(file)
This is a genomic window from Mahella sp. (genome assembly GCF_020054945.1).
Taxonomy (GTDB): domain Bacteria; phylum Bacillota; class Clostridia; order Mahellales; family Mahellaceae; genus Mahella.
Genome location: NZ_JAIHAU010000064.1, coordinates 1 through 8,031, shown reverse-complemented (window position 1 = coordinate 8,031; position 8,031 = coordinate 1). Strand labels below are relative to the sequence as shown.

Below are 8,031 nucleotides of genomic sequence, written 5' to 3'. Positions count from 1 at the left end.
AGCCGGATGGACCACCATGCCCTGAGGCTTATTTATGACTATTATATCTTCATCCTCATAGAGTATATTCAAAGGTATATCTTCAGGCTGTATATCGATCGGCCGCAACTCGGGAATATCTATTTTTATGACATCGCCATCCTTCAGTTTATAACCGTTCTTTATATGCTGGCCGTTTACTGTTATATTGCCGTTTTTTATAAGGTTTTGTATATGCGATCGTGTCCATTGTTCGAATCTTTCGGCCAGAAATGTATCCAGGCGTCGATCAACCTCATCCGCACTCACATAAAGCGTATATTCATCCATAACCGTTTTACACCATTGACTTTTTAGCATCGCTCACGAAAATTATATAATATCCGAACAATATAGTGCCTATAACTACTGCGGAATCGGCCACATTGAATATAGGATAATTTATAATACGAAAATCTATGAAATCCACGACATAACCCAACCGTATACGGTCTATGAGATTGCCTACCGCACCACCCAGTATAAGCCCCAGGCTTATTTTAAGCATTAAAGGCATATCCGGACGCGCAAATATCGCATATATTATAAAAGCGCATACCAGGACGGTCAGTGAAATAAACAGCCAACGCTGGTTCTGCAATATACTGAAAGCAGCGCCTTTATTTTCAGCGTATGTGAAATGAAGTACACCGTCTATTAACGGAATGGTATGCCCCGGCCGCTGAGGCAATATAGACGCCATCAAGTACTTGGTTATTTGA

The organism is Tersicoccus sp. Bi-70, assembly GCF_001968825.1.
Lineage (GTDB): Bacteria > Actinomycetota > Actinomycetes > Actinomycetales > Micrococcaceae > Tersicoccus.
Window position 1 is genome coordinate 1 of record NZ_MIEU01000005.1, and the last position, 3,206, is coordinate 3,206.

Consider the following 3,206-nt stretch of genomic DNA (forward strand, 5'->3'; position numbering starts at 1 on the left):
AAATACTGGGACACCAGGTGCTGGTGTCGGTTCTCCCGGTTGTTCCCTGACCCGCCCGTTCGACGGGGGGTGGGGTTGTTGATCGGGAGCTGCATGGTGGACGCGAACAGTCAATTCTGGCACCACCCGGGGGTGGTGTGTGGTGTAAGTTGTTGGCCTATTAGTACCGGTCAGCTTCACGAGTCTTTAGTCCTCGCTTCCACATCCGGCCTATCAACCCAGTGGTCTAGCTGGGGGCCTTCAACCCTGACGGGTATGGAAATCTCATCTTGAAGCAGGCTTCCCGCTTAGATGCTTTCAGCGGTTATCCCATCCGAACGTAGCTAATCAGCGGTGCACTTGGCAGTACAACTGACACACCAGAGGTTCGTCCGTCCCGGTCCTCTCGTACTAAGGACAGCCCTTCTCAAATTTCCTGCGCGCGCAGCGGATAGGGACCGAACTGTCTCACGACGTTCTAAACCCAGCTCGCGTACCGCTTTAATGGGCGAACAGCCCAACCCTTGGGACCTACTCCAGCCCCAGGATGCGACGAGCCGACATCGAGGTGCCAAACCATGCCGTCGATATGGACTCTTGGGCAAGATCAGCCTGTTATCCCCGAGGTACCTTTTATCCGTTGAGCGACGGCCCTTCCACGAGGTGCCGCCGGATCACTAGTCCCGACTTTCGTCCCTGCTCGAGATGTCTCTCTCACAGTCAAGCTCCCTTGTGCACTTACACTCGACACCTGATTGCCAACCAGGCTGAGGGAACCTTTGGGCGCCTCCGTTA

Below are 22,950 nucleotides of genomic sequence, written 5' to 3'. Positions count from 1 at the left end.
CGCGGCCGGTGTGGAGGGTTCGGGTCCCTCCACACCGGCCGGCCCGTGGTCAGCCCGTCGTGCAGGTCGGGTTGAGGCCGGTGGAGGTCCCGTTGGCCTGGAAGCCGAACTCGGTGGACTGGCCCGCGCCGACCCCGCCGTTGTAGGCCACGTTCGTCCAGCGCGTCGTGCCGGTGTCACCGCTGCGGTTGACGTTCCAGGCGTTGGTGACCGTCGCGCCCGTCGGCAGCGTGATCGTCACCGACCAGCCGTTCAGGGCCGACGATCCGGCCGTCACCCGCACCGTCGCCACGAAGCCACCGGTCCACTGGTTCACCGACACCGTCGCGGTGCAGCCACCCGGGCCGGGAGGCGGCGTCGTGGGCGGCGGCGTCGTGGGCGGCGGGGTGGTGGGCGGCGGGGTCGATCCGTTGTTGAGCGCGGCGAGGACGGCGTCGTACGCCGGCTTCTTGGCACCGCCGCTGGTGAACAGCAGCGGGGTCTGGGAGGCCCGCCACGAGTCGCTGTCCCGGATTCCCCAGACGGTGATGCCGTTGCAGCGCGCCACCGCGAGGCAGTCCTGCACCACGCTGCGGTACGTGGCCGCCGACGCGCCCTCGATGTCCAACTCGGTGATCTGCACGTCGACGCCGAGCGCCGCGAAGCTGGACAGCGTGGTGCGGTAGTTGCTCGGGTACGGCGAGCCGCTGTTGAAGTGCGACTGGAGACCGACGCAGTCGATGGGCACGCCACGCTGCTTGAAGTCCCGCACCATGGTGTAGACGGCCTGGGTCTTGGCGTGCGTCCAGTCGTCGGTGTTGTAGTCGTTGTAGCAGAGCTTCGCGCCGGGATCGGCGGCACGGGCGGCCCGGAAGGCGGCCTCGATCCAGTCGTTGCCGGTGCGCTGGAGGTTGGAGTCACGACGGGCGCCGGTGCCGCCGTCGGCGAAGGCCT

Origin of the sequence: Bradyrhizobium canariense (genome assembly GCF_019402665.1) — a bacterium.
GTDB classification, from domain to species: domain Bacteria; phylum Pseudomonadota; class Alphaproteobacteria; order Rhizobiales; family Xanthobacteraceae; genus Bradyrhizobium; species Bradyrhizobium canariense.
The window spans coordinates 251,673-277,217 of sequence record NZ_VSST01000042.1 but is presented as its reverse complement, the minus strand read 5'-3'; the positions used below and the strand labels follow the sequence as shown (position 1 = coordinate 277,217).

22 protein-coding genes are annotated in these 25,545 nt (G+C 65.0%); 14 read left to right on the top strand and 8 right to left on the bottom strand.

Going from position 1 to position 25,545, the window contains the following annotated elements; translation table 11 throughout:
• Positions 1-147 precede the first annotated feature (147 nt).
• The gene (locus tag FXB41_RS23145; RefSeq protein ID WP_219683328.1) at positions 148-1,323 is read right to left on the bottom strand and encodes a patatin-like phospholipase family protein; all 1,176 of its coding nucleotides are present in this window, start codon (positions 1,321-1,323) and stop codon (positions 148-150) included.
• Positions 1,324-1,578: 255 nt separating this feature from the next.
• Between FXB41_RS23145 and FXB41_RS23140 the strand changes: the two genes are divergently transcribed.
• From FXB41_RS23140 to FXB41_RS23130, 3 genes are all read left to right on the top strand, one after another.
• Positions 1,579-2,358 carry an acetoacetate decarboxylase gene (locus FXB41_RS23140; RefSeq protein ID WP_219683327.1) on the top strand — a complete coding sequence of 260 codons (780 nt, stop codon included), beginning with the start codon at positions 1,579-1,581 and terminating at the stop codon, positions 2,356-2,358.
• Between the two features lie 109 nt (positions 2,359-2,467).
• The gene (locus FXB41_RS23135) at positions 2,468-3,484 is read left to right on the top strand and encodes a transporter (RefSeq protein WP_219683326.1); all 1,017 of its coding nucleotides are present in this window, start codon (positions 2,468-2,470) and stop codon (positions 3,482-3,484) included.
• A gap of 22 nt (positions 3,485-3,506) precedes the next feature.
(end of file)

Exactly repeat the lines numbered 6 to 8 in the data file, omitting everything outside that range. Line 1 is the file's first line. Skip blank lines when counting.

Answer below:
The organism is Tersicoccus sp. Bi-70, assembly GCF_001968825.1.
Lineage (GTDB): Bacteria > Actinomycetota > Actinomycetes > Actinomycetales > Micrococcaceae > Tersicoccus.
Window position 1 is genome coordinate 1 of record NZ_MIEU01000005.1, and the last position, 3,206, is coordinate 3,206.